Global Spread of English Poses Problems for UK
You might think that people who speak English as their native tongue have it made. Think again! There is a point at which being successful can turn into a disadvantage.
The British Council has found that the global dominance of English poses major problems for Britain. A report, entitled “English Next” by David Graddol, shows that the spread of English may lead to serious disadvantages for native speakers. Graduates who only speak English face a bleak future when looking for jobs in global companies and organizations in competition with multilingual young people from other counties.
“English is, as ever, an important tool for operating on the world stage,” said John Whitehead, director of the British Council. “But Graddol’s research highlights that once everyone speaks English, companies will naturally look for employees who speak other major languages such as Mandarin Chinese or Spanish as well. There is a need to take radical action … otherwise we in the UK will find ourselves at a permanent disadvantage.”
According to Graddol, English should no longer be thought of as a foreign language at all. Rather, it is rapidly becoming a basic skill everyone must have. And as it becomes a basic skill, people speaking languages other than English become increasingly desirable. India, for example, need an estimated 160 000 speakers of other foreign languages and can educate only 40 000.
“Learning languages allows a competitive advantage to be maintained: Only two years ago that advantage was provided by English alone,” says Graddol. It’s no longer enough today. Even in English-speaking countries such as the United States and Britain, many immigrants now have to learn languages other than English. They have to live and work with people who come from other language groups. English may not even be the first language new arrivals learn. In America, “Honduran cooks learn Mandarin; Mexican clerks learn Korean,” points out Graddol. “Most often they learn Spanish” – the second largest language in the US.
He suggested that the UK’s best defense against the threat of the spread of English is to learn other languages. “We have to think carefully about which languages those are. French, for example, is declining as an international language, but Spanish, Mandarin and Arabic are all languages of the future. Ethnic minority groups in the UK may well prove to be a major asset in this effort.”
John Whitehead agrees, “We’ve already recognized that it is absolutely essential for British children to learn other languages, and we will be working hard to put further strategies in place to ensure this.”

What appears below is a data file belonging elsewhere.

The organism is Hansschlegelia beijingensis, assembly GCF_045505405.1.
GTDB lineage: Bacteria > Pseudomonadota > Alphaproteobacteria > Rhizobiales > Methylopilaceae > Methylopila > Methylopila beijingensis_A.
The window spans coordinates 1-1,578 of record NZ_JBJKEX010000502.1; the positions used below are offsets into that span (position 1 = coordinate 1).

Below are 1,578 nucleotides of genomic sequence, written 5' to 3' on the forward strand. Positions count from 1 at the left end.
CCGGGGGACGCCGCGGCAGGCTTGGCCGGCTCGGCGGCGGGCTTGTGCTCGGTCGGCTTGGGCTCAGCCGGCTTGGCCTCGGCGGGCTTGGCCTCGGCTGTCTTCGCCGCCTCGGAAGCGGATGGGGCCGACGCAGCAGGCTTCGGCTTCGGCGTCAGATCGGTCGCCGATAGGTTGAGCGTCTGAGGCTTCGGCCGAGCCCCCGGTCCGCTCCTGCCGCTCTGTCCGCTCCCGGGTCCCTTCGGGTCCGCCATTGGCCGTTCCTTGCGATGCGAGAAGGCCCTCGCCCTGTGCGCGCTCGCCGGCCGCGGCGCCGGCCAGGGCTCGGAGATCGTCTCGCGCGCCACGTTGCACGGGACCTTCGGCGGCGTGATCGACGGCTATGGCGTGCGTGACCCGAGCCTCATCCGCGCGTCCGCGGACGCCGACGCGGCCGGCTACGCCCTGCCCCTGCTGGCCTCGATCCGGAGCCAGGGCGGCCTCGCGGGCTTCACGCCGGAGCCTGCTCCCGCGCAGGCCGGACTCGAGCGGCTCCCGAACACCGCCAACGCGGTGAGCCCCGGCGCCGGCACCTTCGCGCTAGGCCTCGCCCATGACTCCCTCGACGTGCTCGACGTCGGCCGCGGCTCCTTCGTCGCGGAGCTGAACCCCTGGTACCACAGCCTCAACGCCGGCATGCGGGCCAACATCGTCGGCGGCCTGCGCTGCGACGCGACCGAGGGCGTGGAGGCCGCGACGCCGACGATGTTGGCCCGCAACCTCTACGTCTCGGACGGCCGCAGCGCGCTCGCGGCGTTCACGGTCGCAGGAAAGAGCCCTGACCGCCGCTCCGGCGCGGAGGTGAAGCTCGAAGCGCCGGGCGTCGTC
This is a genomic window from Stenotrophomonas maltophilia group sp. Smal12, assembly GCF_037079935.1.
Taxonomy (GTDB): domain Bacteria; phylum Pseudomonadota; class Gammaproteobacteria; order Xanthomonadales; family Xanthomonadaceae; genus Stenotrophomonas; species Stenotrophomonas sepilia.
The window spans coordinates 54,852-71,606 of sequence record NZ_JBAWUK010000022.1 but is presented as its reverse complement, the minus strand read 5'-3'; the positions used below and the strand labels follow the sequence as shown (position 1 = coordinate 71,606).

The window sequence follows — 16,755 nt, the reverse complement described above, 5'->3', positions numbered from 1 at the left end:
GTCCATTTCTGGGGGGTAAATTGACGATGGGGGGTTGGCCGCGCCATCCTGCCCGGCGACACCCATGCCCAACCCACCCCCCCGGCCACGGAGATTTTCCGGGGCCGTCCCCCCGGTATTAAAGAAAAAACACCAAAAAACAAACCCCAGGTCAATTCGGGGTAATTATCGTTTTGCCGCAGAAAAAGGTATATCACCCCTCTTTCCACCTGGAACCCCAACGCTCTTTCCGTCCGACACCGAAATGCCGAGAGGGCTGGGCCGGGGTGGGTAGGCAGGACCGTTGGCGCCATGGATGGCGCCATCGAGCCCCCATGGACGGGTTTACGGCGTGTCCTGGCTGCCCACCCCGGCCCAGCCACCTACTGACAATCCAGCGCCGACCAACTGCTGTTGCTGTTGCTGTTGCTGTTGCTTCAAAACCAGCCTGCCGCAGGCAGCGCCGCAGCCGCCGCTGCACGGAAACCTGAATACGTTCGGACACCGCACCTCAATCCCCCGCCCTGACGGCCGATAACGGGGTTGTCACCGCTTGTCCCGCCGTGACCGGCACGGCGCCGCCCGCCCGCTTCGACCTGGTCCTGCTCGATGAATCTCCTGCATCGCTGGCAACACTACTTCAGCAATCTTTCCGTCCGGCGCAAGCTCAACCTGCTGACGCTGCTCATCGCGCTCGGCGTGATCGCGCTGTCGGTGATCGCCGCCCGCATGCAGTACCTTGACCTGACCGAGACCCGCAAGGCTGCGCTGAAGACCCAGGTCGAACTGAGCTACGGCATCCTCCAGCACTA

(China People’s Daily Online, February 11, 2006)
Correct the following statements, if necessary.
a) Learning other languages is the best defense for the UK.
b) Spanish is declining as an international language
c) The spread of English is an advantage for native speakers.
d) English should be thought of as a foreign language.
e) The UK has not realized the need to learn other languages.
f) Companies are looking for people who speak other languages than English.
g) Mandarin is the most common other language learned in the US.
h) Ethnic minority groups in the UK are a barrier to language development.
Form groups of three and discuss the following:
a) Why is it surprising that the spread of International English has become a problem for Great Britain? Use your dictionary to find out what “ironic” means. Is ironic a fitting description of this development? Is there anything else ironic about the situation?
b) Graddol believes that English is now a basic skill, not a foreign language. What does he mean by this? Do you agree? Do you know anyone personally who does not understand English? Is this a serious disadvantage? .
c) Without foreign languages “we in the UK will find ourselves at a permanent disadvantage.” Is this true of Norway as well; that is, will Norway lose its competitive advantage if Norwegians are only fluent in English and no other foreign languages?
d) Do you think you will need a foreign language other than English in your working life? Which foreign languages do you think will be most important for Norway in the future? Which languages do you think will get more students in the coming years? Which will get less?
David Graddol: English Next (British Council)